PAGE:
EU Science Hub

Epidemiology of bladder cancer in Europe

Abstract:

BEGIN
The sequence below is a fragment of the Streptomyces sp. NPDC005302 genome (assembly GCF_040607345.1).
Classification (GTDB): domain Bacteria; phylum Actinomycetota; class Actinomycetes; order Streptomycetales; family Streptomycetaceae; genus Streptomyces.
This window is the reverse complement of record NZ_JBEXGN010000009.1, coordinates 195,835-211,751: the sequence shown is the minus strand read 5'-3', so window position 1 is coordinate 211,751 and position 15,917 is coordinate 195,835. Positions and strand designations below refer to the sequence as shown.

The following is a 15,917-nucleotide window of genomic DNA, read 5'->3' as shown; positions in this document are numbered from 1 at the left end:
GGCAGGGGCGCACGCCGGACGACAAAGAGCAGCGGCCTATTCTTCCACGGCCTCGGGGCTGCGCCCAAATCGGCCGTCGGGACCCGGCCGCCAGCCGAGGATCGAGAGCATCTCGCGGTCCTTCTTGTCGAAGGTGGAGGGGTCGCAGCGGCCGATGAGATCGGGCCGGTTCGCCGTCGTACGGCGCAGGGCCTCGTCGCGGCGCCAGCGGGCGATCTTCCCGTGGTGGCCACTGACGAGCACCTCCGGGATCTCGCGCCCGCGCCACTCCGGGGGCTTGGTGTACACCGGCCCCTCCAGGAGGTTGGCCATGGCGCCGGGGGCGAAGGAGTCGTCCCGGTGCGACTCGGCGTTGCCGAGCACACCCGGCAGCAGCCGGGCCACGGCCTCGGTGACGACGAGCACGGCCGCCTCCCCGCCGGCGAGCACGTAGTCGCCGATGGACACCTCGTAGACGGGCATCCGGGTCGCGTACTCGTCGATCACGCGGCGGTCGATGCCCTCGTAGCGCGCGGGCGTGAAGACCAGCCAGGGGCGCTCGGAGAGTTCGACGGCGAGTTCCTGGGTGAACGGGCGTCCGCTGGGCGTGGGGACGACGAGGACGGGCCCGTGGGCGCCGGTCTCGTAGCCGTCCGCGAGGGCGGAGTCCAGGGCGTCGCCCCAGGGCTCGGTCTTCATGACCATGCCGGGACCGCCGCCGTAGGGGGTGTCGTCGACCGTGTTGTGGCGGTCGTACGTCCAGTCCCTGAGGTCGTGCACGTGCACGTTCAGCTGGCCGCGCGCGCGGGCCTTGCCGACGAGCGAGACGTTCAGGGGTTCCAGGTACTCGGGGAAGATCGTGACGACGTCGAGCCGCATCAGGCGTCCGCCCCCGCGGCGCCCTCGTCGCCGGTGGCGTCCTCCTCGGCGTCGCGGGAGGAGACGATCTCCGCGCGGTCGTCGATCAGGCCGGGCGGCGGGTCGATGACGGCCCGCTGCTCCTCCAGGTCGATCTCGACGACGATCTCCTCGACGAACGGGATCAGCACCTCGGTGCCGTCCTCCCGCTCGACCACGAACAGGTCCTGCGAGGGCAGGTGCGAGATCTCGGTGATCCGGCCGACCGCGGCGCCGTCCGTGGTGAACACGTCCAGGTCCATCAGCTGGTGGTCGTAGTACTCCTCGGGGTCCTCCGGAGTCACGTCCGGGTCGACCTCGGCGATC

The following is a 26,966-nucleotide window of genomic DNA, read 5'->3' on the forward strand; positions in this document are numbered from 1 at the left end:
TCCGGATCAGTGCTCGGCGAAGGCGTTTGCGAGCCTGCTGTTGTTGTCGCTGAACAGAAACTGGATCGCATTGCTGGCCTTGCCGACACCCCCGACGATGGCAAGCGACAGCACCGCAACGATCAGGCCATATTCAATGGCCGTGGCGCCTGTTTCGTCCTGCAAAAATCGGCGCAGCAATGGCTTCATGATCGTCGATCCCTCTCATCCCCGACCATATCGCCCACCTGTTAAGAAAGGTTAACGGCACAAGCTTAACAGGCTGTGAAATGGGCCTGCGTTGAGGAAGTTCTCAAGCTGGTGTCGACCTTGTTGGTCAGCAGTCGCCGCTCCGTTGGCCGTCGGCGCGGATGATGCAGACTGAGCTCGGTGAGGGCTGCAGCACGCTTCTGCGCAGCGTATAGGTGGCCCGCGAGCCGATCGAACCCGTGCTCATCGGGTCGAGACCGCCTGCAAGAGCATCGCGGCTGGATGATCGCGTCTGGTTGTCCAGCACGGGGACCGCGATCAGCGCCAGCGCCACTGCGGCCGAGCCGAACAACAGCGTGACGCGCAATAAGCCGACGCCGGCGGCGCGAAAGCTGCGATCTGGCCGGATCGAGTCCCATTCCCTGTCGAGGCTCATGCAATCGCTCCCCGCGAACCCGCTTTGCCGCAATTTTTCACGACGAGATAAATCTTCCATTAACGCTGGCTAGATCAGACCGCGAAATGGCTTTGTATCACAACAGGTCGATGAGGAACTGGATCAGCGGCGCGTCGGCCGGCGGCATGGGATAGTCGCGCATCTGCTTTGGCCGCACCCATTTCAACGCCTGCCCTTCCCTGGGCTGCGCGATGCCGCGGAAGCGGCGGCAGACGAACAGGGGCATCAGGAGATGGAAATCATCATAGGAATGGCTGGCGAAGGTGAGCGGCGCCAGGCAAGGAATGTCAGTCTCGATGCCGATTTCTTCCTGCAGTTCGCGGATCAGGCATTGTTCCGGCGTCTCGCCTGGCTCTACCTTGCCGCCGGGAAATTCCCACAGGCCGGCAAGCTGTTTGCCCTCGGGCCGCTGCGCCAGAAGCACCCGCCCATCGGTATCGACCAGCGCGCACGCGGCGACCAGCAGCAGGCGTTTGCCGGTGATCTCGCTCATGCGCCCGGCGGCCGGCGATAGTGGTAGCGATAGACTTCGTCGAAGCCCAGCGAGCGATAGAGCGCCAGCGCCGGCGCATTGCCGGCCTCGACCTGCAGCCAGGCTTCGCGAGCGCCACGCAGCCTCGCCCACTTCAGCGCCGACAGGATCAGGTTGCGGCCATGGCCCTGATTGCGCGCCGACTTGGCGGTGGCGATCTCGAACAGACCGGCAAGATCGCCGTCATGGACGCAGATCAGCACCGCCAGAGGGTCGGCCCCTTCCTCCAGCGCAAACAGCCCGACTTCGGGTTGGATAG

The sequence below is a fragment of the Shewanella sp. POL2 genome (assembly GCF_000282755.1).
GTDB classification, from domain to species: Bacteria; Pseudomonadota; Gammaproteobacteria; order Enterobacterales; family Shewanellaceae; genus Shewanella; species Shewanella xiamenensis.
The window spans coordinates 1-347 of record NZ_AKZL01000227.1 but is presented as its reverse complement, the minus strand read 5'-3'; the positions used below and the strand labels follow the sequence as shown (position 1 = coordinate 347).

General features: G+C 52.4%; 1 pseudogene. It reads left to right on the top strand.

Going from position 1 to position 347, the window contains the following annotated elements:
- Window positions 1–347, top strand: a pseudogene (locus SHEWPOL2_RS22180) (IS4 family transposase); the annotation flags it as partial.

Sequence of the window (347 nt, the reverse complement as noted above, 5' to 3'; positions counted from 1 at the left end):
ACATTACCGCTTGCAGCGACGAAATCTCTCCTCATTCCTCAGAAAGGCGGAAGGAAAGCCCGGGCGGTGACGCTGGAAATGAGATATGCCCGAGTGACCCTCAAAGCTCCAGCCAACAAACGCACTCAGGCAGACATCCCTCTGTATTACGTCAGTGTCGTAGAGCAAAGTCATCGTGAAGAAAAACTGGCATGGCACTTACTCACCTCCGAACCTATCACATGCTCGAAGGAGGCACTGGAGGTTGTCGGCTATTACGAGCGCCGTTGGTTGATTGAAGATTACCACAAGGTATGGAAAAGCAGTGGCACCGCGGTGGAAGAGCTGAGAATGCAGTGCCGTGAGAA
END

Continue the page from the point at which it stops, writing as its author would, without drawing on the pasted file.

The European Commission has recently extended its capability of connecting up research and policy conceiving at the Joint Research Centre in Ispra (Italy), with its recently established activity aimed at the set-up of an integrated and comprehensive cancer information system for Europe. The goal is to ease access and availability at European level of updated and reliable information on cancer burden – both for primary and recurrent cases, and on geographical patterns and temporal trends of incidence, mortality, prevalence and survival indicators, in order to drive health interventions and at a later stage enable evaluation of their effectiveness. To achieve the purpose a strong collaboration has been established between the JRC and the population-based cancer registries (CR) spread all over Europe, in their invaluable role of row data collectors; since 2013, the JRC is hosting the Secretariat of the European Network of Cancer Registries (ENCR), that is the scientific association embracing the over 150 European registries. In the European Union (EU-28), according to the estimates of the International Agency for Research on Cancer (IARC), bladder cancer ranks fifth among the most frequently diagnosed cancers with about 124,000 new cases predicted in 2012 for both sexes, representing around 5% of all the incident cases. Among men, with 97,000 new diagnoses estimated for 2012 bladder cancer represents around 7% of all new cancers cases, ranking fourth after prostate, lung, and colorectal cancers. Among women, it is the thirteenth most frequently diagnosed tumour, with 27,000 new cases per year, and representing around 2% of all new cancer cases. For 2015, the overall number of estimated new cases is about 131,000 (103,000 men and 28,000 women), and it is expected to grow up to 141,000 in 2020. Within the European Union there is a huge variability in incidence rates, either among men – going from the age-adjusted rate (on the World standard population, ASR) of 31.0 for Belgium to the lower level of 9.2 for UK , as well as for women – ranging from 7.4 for Hungary to 2.5 for Cyprus. The epidemiology of bladder cancer is strictly related to that of its main risk factor: smoking. Therefore, the temporal trend of age standardized incidence rates has followed the changes in the prevalence of smokers of the populations. Indeed, in many countries there was a long standing increasing tendency (especially among men) in the past years, followed by a more recent decrease and/or a flattening of trends. As regards cancer mortality, in European Union bladder cancer represents the ninth cause of death, with around 40,000 deaths (3% of all the total cancer deaths) estimated in 2012 and nearly 43,000 estimated for 2015. Mortality for bladder cancer decreases over time throughout in Europe among men, while it is stable or decreases among women. Approximately 324,000 EU-28 citizens are estimated with a bladder cancer diagnosis in the last five years (five-year prevalence); in other words, around 9% (around 3,700,000) of all European citizens alive with a previous (5-year) cancer diagnosis were having bladder cancer. They represent the burden for clinical follow-up and assistance for the European urologists and the EU-28 health systems. As regards survival measures, the Eurocare project has compared cancer survival data among European countries since decades, and currently its 6th edition benefits from a fruitful collaboration and coordination with the ENCR-JRC project. The most recent data of the Eurocare project (Eurocare-5) showed that the 5-year relative survival for bladder cancers diagnosed in 2000-2007 is on average around 69% (Marcos-Gracera et al. Eur J Cancer 2015), varying from 75% in Northern to 65% in Eastern Europe. Some of the differences are presumably related to the stage at diagnosis. In fact, after one year since diagnosis the probability to survive additional 5 years not only improves substantially – it is on average 81%, but also geographical differences decrease from 85% in Southern to 80% in Central Europe, because the death of more advanced cases made the case series more homogeneous. Finally, and differently from many other tumors, bladder cancer survival is higher for men (European age-standardized 5-year relative survival 69%) than for women (66%). Bladder cancer registration represents a challenge for CR staff due to its complex biology that includes both non-invasive and invasive tumors, the use of different grade and stage definitions; moreover, this cancer is typically characterized by multifocal onsets and recurrences. Therefore, comparable and reliable information at EU-28 level implies availability and correct application of common classifications and rules, in order to to assure throughout the collection of data on equivalent lesions. Indeed, the inclusion or exclusion of non-invasive papillary or flat tumors may sensibly affect either incidence and survival estimates, making comparisons unreliable, and actually ENCR recommendations to European cancer registries claim for a full registration (all histological type and stages) of bladder tumors. In this action of support and harmonization to registries the ongoing collaboration between the Joint Research Centre and the European Network of Cancer Registries is vital as well as good coordination with urologists and oncologists, to translate all those relevant scientific innovations possibly affecting data collection.